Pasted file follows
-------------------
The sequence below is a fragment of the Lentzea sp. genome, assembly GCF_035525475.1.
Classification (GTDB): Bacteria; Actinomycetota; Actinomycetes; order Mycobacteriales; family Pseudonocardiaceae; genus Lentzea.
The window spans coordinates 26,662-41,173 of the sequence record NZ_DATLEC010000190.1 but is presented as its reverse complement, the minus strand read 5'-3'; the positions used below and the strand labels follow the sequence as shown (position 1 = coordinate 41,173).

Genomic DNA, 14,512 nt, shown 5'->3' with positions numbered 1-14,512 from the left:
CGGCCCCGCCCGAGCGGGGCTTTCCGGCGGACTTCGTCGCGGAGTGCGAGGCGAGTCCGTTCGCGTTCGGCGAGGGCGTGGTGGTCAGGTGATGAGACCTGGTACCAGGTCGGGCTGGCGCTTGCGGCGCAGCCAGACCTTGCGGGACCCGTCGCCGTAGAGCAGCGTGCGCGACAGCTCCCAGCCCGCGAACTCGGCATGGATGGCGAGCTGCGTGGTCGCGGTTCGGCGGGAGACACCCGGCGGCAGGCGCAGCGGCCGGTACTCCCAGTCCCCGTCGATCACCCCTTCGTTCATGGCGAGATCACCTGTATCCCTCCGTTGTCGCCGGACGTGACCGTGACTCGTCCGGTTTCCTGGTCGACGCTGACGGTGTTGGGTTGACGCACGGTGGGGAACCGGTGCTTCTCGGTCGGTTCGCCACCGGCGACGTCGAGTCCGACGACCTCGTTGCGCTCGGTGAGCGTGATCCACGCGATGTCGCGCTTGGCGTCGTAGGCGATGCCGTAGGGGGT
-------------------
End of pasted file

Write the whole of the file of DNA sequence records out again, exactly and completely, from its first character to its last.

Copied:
The sequence below is a fragment of the Lentzea sp. genome, assembly GCF_035525475.1.
Classification (GTDB): Bacteria; Actinomycetota; Actinomycetes; order Mycobacteriales; family Pseudonocardiaceae; genus Lentzea.
The window spans coordinates 26,662-41,173 of the sequence record NZ_DATLEC010000190.1 but is presented as its reverse complement, the minus strand read 5'-3'; the positions used below and the strand labels follow the sequence as shown (position 1 = coordinate 41,173).

Genomic DNA, 14,512 nt, shown 5'->3' with positions numbered 1-14,512 from the left:
CGGCCCCGCCCGAGCGGGGCTTTCCGGCGGACTTCGTCGCGGAGTGCGAGGCGAGTCCGTTCGCGTTCGGCGAGGGCGTGGTGGTCAGGTGATGAGACCTGGTACCAGGTCGGGCTGGCGCTTGCGGCGCAGCCAGACCTTGCGGGACCCGTCGCCGTAGAGCAGCGTGCGCGACAGCTCCCAGCCCGCGAACTCGGCATGGATGGCGAGCTGCGTGGTCGCGGTTCGGCGGGAGACACCCGGCGGCAGGCGCAGCGGCCGGTACTCCCAGTCCCCGTCGATCACCCCTTCGTTCATGGCGAGATCACCTGTATCCCTCCGTTGTCGCCGGACGTGACCGTGACTCGTCCGGTTTCCTGGTCGACGCTGACGGTGTTGGGTTGACGCACGGTGGGGAACCGGTGCTTCTCGGTCGGTTCGCCACCGGCGACGTCGAGTCCGACGACCTCGTTGCGCTCGGTGAGCGTGATCCACGCGATGTCGCGCTTGGCGTCGTAGGCGATGCCGTAGGGGGT